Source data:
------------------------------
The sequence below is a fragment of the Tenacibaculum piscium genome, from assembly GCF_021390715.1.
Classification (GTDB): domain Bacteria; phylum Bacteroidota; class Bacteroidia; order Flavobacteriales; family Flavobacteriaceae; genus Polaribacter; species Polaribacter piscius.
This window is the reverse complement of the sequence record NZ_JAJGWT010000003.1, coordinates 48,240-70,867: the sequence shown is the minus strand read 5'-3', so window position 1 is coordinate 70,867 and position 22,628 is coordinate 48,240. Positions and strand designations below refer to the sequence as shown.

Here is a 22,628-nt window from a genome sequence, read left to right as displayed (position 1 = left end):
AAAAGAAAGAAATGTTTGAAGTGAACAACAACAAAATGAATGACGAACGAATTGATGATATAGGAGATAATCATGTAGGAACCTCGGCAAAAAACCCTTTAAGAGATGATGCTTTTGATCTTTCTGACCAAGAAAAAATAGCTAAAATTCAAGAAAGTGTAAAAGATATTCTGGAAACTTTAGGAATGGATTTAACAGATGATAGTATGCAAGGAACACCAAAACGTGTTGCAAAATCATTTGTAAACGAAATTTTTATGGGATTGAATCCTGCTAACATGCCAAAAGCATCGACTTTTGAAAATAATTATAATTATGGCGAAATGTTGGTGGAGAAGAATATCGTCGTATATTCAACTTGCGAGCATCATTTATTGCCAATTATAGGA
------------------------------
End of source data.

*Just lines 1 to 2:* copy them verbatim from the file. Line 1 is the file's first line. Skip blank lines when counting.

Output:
The sequence below is a fragment of the Tenacibaculum piscium genome, from assembly GCF_021390715.1.
Classification (GTDB): domain Bacteria; phylum Bacteroidota; class Bacteroidia; order Flavobacteriales; family Flavobacteriaceae; genus Polaribacter; species Polaribacter piscius.